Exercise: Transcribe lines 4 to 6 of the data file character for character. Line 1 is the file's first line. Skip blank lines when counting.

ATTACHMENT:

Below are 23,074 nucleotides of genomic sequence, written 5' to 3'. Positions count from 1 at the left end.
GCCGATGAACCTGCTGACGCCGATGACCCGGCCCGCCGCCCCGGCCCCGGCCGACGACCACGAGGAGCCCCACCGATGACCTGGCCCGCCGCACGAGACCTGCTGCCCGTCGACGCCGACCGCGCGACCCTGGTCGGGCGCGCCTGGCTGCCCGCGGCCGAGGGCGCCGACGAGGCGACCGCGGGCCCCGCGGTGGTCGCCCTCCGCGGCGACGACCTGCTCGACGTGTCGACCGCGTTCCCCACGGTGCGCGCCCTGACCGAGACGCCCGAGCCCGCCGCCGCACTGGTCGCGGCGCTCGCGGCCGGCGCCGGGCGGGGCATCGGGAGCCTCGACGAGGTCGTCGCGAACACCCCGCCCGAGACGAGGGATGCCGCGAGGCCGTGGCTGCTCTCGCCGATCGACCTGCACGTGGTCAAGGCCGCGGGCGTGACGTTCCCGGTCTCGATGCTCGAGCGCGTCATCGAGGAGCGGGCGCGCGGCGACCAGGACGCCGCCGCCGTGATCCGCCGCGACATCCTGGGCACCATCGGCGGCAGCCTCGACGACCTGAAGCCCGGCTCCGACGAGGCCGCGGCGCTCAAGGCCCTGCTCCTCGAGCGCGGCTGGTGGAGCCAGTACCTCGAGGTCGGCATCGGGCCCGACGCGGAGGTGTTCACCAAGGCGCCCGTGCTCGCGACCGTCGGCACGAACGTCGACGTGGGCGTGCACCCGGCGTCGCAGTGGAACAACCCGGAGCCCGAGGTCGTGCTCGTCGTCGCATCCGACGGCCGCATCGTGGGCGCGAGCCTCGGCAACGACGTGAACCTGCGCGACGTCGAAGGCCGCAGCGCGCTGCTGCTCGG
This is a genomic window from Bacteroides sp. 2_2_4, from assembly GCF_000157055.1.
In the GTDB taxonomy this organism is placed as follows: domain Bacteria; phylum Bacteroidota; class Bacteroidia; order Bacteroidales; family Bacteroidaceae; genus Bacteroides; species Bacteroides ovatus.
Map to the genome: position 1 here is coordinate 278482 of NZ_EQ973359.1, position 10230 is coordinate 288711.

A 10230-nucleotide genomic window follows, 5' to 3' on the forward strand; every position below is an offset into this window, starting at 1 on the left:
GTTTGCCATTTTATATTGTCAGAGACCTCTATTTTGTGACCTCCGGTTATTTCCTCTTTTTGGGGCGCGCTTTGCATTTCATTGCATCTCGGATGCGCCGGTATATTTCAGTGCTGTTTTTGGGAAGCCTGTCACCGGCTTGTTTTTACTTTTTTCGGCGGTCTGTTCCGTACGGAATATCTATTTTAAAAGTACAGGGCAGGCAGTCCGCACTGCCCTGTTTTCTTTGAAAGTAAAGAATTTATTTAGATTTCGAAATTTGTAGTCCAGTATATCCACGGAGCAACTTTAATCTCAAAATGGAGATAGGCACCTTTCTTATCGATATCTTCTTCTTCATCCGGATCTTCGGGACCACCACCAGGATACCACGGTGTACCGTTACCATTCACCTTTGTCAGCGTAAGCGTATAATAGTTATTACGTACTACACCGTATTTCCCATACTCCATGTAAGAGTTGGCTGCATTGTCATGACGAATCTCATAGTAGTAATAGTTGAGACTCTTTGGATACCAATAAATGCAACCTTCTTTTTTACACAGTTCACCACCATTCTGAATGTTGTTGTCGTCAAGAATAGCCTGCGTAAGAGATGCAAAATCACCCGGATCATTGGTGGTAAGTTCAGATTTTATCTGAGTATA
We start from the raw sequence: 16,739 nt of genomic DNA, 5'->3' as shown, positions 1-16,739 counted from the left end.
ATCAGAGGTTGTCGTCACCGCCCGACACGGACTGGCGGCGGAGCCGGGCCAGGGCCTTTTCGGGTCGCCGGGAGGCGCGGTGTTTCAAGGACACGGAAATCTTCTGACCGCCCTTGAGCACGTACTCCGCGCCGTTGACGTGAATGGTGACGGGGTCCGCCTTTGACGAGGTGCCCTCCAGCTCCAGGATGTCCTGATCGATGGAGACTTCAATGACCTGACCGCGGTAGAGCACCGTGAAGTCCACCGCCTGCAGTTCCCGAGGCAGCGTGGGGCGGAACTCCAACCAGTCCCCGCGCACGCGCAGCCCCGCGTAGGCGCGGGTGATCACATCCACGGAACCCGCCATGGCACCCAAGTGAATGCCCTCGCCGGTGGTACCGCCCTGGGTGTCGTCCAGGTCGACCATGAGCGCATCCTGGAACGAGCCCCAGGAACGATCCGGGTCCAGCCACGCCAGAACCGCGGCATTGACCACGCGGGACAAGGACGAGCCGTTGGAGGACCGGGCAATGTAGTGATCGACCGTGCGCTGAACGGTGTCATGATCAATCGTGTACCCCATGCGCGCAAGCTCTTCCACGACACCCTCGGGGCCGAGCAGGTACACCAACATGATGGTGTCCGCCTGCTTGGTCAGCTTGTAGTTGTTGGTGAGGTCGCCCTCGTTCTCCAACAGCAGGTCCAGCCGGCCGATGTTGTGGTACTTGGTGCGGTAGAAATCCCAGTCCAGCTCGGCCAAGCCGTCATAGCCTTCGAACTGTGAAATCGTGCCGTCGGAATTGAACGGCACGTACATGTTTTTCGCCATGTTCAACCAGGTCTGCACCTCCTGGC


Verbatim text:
In the GTDB taxonomy this organism is placed as follows: domain Bacteria; phylum Bacteroidota; class Bacteroidia; order Bacteroidales; family Bacteroidaceae; genus Bacteroides; species Bacteroides ovatus.
Map to the genome: position 1 here is coordinate 278482 of NZ_EQ973359.1, position 10230 is coordinate 288711.

A 10230-nucleotide genomic window follows, 5' to 3' on the forward strand; every position below is an offset into this window, starting at 1 on the left: